glut

verb (1)
\ ˈglət How to pronounce glut (audio) \
glutted; glutting

Definition of glut

 (Entry 1 of 3)

transitive verb

1 : to flood (the market) with goods so that supply exceeds demand The market is glutted with oil.
2 : to fill especially with food to satiety glutted themselves at the restaurant buffet

glut

noun

Definition of glut (Entry 2 of 3)

1 : an excessive quantity : oversupply a glut of oil on the market
2 archaic : the act or process of glutting

glut

verb (2)
glutted; glutting

Definition of glut (Entry 3 of 3)

transitive verb

archaic
: to swallow greedily

Synonyms for glut

Synonyms: Verb (1)

Synonyms: Verb (2)

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Verb (1)

satiate, sate, surfeit, cloy, pall, glut, gorge mean to fill to repletion. satiate and sate may sometimes imply only complete satisfaction but more often suggest repletion that has destroyed interest or desire. years of globe-trotting had satiated their interest in travel readers were sated with sensationalistic stories surfeit implies a nauseating repletion. surfeited themselves with junk food cloy stresses the disgust or boredom resulting from such surfeiting. sentimental pictures that cloy after a while pall emphasizes the loss of ability to stimulate interest or appetite. a life of leisure eventually begins to pall glut implies excess in feeding or supplying. a market glutted with diet books gorge suggests glutting to the point of bursting or choking. gorged themselves with chocolate

Examples of glut in a Sentence

Recent Examples on the Web: Verb The internet is glutted with second-by-second countdown clocks and the mania is even spurring a hike in hiring by crypto firms worldwide. Vildana Hajric, Bloomberg.com, 19 Mar. 2020 Now, thanks largely to those export terminals, the global market is glutted. Ryan Dezember, WSJ, 2 Mar. 2020 That’s even as the market is already glutted, with prices down about 30% in 12 months. Fortune, 12 Nov. 2019 Because the market is glutted, all buyers can demand purity standards at or near the level China has set. Aldo Svaldi, The Denver Post, 25 Aug. 2019 The current milk landscape is glutted with options, but only because nobody is happy. Rachel Sugar, Vox, 14 Aug. 2019 And in a third poster, featuring Captain America solo, Evans is twisted in a pose that exposes America’s glutes to full effect. Alex Abad-santos, Vox, 18 June 2019 The nation’s courtrooms have been glutted with millions of collection lawsuits, many of which are backed by thin documentation. Stacy Cowley, New York Times, 28 July 2016 Recent Examples on the Web: Noun The popping of that cryptomining bubble also led to a glut of inventory that retailers had trouble moving, even after price cuts. Andrew Cunningham, Ars Technica, 6 May 2022 The Staircase, a multi-part documentary by Jean-Xavier de Lestrade, is something of a grandfather to the current glut of true-crime programming. Rick Porter, The Hollywood Reporter, 4 May 2022 Hey, Hoynsie: When will the Guardians make a deal to get rid of their glut of middle infielders? Paul Hoynes, cleveland, 30 Apr. 2022 The video-forward social media platform, initially adopted by Gen Z, has become inescapable, along with its glut of content. Roxanne Adamiyatt, Town & Country, 8 Apr. 2022 Seagate’s total revenue first dropped from $11.2 billion in FY ’18 to $10.4 billion in FY ’19, primarily due to the semiconductor supply glut hurting selling prices. Trefis Team, Forbes, 25 Mar. 2022 The paradox is the glut of information and the dearth of observation. Lynn Steger Strong, Los Angeles Times, 3 Apr. 2022 Earlier in the pandemic there was a glut of good deals. New York Times, 28 Jan. 2022 There is also a glut of younger players led by Tim Smith who could compete for playing time, along with incoming freshmen Jaheim Oatis, Khurtiss Perry and Isaiah Hastings. Mike Rodak | Mrodak@al.com, al, 20 Jan. 2022 See More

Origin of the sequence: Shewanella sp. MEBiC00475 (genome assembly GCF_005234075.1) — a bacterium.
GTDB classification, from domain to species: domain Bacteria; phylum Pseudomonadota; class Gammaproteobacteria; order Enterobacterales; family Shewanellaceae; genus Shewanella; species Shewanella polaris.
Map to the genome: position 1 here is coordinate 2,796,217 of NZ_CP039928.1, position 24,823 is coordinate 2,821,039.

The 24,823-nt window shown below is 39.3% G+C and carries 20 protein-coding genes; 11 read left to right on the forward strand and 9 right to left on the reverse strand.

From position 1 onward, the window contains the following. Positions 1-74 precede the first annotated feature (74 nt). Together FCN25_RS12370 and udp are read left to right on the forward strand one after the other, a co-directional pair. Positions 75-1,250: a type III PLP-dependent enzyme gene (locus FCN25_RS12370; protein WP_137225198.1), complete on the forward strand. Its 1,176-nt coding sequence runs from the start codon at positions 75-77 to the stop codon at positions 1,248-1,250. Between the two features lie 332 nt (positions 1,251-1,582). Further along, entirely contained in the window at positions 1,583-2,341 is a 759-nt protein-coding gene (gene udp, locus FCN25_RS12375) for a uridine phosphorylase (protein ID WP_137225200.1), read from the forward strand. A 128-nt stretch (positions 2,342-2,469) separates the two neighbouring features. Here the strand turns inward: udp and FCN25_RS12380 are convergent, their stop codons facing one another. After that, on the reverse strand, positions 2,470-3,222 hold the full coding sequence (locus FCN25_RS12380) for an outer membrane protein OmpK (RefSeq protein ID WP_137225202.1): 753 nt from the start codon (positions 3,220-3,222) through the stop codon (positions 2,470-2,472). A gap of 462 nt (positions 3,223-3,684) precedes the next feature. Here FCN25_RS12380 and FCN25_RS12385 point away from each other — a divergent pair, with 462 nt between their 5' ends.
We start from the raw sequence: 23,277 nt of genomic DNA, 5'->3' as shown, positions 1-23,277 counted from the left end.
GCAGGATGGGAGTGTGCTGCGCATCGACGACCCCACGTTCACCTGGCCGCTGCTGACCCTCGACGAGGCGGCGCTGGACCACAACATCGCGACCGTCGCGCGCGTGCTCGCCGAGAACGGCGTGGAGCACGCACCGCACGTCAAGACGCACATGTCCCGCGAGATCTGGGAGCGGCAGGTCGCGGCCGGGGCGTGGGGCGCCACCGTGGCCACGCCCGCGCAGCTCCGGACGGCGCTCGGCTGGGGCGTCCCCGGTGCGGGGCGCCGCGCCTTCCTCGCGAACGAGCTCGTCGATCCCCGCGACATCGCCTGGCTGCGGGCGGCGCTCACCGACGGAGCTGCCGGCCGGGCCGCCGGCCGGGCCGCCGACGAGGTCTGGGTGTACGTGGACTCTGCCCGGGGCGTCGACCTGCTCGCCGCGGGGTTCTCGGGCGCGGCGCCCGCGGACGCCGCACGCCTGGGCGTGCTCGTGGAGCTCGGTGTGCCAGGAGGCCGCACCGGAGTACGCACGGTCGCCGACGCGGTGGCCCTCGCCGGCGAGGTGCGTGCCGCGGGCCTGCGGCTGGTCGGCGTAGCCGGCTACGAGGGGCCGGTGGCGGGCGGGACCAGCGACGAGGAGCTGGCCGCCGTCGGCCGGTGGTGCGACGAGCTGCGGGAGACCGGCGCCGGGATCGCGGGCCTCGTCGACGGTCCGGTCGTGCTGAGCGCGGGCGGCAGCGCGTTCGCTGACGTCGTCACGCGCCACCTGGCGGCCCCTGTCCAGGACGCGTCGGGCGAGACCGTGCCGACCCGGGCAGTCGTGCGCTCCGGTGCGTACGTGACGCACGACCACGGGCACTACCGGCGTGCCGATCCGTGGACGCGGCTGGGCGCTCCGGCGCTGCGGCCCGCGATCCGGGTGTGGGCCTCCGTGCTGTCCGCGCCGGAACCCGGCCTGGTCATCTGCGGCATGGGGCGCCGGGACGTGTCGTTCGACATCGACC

These example sentences are selected automatically from various online news sources to reflect current usage of the word 'glut.' Views expressed in the examples do not represent the opinion of Merriam-Webster or its editors. Send us feedback.

First Known Use of glut

Verb (1)

14th century, in the meaning defined at transitive sense 2

Noun

circa 1546, in the meaning defined at sense 1

Verb (2)

1600, in the meaning defined above

History and Etymology for glut

Verb (1) and Noun

Middle English glouten, probably from Anglo-French glutir to swallow, from Latin gluttire — more at glutton

Verb (2)

probably from obsolete glut, noun, swallow

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Time Traveler for glut

Time Traveler

The first known use of glut was in the 14th century

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Dictionary Entries Near glut

gluon

glut

glutaconic acid

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Statistics for glut

Cite this Entry

“Glut.” Merriam-Webster.com Dictionary, Merriam-Webster, https://www.merriam-webster.com/dictionary/glut. Accessed 27 May. 2022.

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More Definitions for glut

glut

verb
\ ˈglət How to pronounce glut (audio) \
glutted; glutting

Kids Definition of glut

 (Entry 1 of 2)

1 : to make very full
2 : to flood with goods so that supply is greater than demand The market is glutted with new cars.

glut

noun

Kids Definition of glut (Entry 2 of 2)

: too much of something

More from Merriam-Webster on glut

Nglish: Translation of glut for Spanish Speakers

Britannica English: Translation of glut for Arabic Speakers

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